GitHub new repository button
As if this was even a choice.

I started off with Node.js (bffs 4 lyfe) for no other reason than “I wanted to experiment with it.” Then I reimplemented¬†Andrew’s solution using the node-salesforce module to handle authentication and CRUD operations. Finally, I added a basic plugin system to allow for new checks to be added. How did that all turn out? Let’s find out.

CLI showing the output of the program
Well, it’s a start

I hate to say it, but Node may have been a mistake here. Don’t get me wrong, I had a lot of fun doing this, but there is a fundamental difference between Java and JavaScript that cranked the complexity right up. His logic was very sequential, going through steps one at a time with the next step depending on the completion of the last. Java did this very well, executing each call out to Salesforce and waiting for a response. Anybody familiar with AJAX should start to squirm right about now. I ended up with a tremendous chain of call backs, which fulfilled its purpose but got real messy in a hurry.

Reimplementing this solution went well enough minus the previously mentioned call back avalanche (call-backalanche?), but it was not without its drawbacks. These are no fault of Andrew and merely reflect the incomplete state of the Tooling API. For one thing, the method reference count does not count references in Visualforce. This was inconvenient, but to anyone coming from a java background where missing references in the view is par for course. I also ran into an issue trying this on an org with a scheduled job. You see, to build up the symbol table, it is compiled by basically performing a “check only” deploy. Salesforce did not like that one of the classes the scheduled job relies on was one of the classes we were checking. This resulted in total failure.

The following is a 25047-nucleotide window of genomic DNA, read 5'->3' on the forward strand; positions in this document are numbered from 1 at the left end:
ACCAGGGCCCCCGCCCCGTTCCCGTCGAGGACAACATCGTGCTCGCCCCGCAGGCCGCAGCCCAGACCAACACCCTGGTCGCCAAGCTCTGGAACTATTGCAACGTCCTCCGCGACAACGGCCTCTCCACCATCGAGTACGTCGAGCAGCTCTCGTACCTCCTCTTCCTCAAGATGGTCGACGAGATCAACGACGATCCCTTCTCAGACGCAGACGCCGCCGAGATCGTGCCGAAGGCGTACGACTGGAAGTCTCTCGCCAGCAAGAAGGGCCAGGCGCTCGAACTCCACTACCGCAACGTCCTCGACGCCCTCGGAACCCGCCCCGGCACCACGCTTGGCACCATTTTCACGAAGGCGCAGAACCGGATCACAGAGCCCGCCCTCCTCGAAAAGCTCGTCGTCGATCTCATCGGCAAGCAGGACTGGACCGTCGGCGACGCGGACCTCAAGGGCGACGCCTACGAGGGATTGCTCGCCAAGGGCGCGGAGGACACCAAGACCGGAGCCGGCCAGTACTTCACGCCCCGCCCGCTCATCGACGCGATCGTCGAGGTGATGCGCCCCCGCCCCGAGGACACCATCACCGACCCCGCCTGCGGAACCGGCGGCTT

The plugins were perhaps the smoothest part of this project. Node’s ability to require a directory and a bit of trickery resulted in a plugin system as simple as dropping a properly constructed JavaScript file in the directory. These are not as efficient as if they were all part of the main file, as they end up looping over the same data a few times, but it is dead simple to add new checks, change thresholds, and disable old checks.

“So, is this project done?” I can hear you asking. The answer is an unequivocal no. On the roadmap is a web based interface, greater structure for plugins, ability to configure for multiple orgs, and heavy work trying out different flows and Node modules before I set in stone how everything will work. Until then, everything is in tremendous flux. Check it out at my GitHub repo.

A Quick Update

Sorry for the lack of post this week. House hunting and the depth of the next post are taking a bit more of my time than I expected. If everything goes as planned, I should have a dozy of a post for next week. While I have your attention, don’t be too surprised if the look and feel of the site changes as well, I am experimenting with new styles. I want to keep things simple but pleasing. See you all then!